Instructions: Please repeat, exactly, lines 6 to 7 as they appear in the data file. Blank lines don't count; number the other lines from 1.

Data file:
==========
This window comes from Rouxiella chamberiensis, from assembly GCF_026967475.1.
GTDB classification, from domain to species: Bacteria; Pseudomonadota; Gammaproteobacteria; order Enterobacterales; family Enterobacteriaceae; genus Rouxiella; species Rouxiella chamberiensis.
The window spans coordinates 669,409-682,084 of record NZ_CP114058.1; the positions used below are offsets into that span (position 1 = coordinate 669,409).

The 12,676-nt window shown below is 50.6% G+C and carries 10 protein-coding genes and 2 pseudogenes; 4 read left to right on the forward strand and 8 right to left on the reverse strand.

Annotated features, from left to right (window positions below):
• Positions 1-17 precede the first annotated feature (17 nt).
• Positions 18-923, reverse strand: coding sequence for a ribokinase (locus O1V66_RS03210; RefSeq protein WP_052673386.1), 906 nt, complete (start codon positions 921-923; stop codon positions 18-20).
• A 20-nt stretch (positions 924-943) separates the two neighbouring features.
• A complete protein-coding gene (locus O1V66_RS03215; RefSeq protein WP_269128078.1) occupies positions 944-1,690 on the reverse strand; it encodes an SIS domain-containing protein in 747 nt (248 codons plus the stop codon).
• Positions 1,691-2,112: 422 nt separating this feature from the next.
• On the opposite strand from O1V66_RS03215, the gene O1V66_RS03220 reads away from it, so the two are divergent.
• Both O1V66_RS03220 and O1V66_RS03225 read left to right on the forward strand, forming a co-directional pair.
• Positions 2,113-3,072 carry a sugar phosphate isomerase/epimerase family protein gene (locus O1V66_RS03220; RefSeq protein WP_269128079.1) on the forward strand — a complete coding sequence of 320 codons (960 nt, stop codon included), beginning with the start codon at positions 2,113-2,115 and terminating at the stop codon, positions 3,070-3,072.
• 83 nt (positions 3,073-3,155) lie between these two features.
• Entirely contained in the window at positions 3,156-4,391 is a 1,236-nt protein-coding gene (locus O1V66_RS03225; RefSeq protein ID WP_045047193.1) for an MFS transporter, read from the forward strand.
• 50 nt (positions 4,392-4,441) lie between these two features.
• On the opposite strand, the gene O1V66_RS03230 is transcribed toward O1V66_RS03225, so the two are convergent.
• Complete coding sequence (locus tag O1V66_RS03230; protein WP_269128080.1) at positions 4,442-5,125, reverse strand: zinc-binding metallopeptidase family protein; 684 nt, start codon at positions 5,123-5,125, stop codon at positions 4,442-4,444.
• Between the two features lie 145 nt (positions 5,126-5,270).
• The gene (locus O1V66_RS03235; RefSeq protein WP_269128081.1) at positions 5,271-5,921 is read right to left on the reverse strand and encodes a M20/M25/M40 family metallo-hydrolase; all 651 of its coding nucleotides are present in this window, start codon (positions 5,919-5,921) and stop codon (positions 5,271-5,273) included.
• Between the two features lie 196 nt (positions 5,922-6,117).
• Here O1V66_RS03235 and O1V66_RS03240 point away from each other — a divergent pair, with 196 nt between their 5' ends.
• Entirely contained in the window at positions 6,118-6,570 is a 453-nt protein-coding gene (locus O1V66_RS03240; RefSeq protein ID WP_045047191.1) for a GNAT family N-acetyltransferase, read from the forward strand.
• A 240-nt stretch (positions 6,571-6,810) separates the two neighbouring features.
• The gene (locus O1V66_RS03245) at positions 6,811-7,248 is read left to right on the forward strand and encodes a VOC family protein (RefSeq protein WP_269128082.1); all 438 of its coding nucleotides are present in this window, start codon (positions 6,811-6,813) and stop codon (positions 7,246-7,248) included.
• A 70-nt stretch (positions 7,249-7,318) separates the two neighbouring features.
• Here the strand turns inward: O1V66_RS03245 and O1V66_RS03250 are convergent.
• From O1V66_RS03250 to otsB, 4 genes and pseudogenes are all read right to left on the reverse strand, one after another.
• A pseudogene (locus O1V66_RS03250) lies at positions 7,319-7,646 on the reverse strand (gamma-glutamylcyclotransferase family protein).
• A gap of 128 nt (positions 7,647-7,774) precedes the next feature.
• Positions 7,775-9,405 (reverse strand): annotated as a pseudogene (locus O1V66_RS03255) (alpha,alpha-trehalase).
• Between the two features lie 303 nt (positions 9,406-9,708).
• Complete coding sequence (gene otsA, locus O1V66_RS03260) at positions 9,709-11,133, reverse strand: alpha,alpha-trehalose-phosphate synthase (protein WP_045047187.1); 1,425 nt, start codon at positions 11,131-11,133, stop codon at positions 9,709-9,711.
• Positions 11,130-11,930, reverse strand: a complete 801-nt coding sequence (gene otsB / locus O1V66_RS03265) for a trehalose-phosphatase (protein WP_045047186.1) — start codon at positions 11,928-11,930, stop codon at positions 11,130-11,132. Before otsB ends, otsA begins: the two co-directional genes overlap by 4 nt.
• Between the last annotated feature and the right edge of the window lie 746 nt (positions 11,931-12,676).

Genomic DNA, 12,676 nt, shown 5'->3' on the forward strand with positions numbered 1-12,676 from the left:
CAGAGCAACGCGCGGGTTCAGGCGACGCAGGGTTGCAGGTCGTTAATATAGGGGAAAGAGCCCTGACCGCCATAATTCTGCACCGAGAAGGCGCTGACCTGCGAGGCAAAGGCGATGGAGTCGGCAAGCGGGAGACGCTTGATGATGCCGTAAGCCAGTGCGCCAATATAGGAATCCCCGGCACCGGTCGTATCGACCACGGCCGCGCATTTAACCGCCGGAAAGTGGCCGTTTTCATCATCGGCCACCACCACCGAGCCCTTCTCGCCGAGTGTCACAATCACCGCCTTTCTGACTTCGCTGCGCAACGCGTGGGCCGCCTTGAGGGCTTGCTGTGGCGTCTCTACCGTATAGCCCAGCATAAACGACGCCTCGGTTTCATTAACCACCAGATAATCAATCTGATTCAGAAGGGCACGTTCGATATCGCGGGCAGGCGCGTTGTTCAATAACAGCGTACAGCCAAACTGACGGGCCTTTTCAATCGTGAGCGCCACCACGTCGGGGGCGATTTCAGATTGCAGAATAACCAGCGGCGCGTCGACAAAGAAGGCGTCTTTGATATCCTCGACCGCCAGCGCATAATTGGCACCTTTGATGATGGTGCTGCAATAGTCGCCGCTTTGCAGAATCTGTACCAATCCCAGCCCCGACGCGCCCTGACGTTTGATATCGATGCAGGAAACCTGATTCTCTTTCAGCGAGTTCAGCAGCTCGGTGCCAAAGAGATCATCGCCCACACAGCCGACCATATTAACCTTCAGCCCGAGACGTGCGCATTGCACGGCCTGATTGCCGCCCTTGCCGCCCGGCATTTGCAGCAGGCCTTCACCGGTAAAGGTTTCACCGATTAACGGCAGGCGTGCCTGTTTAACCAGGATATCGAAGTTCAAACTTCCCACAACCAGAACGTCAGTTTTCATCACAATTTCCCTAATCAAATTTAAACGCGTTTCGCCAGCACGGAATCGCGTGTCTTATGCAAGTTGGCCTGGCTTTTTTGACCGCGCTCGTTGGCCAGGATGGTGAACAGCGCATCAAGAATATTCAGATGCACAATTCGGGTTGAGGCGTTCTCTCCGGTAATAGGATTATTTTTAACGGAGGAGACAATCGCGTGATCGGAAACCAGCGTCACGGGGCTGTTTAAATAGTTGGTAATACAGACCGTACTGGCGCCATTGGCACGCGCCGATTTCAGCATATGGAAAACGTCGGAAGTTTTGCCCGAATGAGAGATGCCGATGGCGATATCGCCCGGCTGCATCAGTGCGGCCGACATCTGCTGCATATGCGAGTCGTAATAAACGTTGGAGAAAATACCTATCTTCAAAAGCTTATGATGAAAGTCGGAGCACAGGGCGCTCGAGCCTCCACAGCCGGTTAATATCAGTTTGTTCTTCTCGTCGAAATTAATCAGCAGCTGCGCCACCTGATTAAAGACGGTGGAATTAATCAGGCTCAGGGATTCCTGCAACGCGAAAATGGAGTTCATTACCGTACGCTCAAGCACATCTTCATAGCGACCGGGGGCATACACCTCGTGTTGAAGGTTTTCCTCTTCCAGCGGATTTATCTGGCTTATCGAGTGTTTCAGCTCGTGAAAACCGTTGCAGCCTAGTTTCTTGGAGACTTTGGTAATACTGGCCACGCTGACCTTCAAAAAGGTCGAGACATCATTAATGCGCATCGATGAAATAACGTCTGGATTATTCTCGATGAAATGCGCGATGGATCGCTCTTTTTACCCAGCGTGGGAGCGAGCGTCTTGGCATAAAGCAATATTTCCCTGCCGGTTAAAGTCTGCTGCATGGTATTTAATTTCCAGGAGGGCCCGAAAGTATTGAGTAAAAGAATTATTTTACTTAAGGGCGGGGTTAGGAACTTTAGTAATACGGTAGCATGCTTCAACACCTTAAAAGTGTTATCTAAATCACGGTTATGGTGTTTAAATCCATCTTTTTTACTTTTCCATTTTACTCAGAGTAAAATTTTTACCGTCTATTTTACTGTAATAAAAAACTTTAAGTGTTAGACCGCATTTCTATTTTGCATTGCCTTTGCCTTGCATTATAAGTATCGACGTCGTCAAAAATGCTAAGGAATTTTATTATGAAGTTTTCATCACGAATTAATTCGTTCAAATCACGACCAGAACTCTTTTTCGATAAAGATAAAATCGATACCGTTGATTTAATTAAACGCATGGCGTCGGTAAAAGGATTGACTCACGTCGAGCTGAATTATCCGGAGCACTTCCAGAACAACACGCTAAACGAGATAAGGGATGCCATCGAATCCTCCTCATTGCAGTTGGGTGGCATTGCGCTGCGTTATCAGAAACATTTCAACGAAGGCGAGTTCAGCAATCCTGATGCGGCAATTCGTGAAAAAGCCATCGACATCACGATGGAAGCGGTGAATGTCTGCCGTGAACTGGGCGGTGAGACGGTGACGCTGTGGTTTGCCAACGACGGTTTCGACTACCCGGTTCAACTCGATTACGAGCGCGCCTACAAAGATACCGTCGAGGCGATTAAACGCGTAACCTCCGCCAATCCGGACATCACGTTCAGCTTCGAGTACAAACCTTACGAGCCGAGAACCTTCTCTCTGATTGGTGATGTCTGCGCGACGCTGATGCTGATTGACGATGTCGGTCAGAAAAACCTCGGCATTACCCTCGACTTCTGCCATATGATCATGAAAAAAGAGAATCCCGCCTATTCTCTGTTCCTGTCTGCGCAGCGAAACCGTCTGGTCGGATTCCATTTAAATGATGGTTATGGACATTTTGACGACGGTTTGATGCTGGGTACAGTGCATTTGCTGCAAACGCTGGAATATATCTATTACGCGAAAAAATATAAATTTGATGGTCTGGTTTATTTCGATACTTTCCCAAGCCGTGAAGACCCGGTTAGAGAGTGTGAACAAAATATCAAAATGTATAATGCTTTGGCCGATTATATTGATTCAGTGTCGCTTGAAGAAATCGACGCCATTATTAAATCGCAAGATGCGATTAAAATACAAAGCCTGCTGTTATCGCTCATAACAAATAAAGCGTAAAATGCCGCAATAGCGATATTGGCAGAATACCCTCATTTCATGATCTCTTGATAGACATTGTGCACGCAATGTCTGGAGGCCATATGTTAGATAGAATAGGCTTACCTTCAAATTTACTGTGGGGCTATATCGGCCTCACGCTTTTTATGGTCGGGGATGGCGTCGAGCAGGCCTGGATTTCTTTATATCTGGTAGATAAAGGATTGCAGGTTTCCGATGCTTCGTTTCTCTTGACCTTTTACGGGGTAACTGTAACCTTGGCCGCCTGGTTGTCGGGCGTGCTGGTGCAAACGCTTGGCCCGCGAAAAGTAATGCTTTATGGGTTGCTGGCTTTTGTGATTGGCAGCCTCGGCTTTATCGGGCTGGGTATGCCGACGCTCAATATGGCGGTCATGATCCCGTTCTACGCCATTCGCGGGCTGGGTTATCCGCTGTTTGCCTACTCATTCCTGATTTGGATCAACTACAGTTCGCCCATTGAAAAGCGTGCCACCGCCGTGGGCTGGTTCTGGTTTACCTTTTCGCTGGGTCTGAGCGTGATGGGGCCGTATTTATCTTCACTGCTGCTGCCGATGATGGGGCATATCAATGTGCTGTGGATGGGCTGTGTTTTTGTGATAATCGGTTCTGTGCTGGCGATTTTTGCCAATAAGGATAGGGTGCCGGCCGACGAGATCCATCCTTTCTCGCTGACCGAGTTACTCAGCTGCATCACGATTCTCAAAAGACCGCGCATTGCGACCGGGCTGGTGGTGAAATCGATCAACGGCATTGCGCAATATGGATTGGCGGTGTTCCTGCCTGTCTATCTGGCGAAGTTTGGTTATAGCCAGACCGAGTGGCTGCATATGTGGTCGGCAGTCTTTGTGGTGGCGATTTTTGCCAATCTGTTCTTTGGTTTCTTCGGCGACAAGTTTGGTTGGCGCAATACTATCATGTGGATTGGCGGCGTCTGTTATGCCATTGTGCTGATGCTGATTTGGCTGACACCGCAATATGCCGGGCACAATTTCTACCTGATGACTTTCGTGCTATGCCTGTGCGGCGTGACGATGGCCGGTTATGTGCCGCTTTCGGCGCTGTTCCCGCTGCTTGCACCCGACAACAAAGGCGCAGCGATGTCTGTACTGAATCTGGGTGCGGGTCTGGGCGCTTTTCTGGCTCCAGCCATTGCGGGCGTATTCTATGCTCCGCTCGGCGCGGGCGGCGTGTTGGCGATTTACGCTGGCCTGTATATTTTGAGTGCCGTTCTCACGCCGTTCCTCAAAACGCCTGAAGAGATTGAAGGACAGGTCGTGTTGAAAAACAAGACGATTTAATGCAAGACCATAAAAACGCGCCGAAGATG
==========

• Positions 1-17 precede the first annotated feature (17 nt).
• Positions 18-923, reverse strand: coding sequence for a ribokinase (locus O1V66_RS03210; RefSeq protein WP_052673386.1), 906 nt, complete (start codon positions 921-923; stop codon positions 18-20).